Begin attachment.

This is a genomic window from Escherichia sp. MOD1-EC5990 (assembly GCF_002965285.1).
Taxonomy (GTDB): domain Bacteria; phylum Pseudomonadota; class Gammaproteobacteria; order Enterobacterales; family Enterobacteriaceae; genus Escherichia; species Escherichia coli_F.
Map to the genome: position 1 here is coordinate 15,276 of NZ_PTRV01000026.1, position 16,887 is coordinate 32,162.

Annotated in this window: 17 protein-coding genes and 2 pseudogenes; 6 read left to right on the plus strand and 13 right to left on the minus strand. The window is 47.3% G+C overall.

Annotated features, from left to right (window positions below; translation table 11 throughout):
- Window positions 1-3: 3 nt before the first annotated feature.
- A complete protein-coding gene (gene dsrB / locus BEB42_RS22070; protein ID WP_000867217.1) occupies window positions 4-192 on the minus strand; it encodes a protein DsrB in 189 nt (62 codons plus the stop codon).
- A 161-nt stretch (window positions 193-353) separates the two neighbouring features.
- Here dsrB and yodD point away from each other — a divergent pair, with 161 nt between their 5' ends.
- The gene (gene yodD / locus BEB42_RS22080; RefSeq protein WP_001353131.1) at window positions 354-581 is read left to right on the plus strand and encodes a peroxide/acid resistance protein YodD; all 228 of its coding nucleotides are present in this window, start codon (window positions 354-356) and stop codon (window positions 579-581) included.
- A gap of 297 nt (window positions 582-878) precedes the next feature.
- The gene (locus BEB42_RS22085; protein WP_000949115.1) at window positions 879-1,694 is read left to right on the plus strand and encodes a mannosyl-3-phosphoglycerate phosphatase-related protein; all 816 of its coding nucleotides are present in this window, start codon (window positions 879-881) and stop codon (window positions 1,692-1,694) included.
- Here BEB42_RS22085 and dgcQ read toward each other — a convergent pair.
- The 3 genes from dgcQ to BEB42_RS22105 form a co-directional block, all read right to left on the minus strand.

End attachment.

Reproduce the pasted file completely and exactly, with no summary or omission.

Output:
This is a genomic window from Escherichia sp. MOD1-EC5990 (assembly GCF_002965285.1).
Taxonomy (GTDB): domain Bacteria; phylum Pseudomonadota; class Gammaproteobacteria; order Enterobacterales; family Enterobacteriaceae; genus Escherichia; species Escherichia coli_F.
Map to the genome: position 1 here is coordinate 15,276 of NZ_PTRV01000026.1, position 16,887 is coordinate 32,162.

Annotated in this window: 17 protein-coding genes and 2 pseudogenes; 6 read left to right on the plus strand and 13 right to left on the minus strand. The window is 47.3% G+C overall.

Annotated features, from left to right (window positions below; translation table 11 throughout):
- Window positions 1-3: 3 nt before the first annotated feature.
- A complete protein-coding gene (gene dsrB / locus BEB42_RS22070; protein ID WP_000867217.1) occupies window positions 4-192 on the minus strand; it encodes a protein DsrB in 189 nt (62 codons plus the stop codon).
- A 161-nt stretch (window positions 193-353) separates the two neighbouring features.
- Here dsrB and yodD point away from each other — a divergent pair, with 161 nt between their 5' ends.
- The gene (gene yodD / locus BEB42_RS22080; RefSeq protein WP_001353131.1) at window positions 354-581 is read left to right on the plus strand and encodes a peroxide/acid resistance protein YodD; all 228 of its coding nucleotides are present in this window, start codon (window positions 354-356) and stop codon (window positions 579-581) included.
- A gap of 297 nt (window positions 582-878) precedes the next feature.
- The gene (locus BEB42_RS22085; protein WP_000949115.1) at window positions 879-1,694 is read left to right on the plus strand and encodes a mannosyl-3-phosphoglycerate phosphatase-related protein; all 816 of its coding nucleotides are present in this window, start codon (window positions 879-881) and stop codon (window positions 1,692-1,694) included.
- Here BEB42_RS22085 and dgcQ read toward each other — a convergent pair.
- The 3 genes from dgcQ to BEB42_RS22105 form a co-directional block, all read right to left on the minus strand.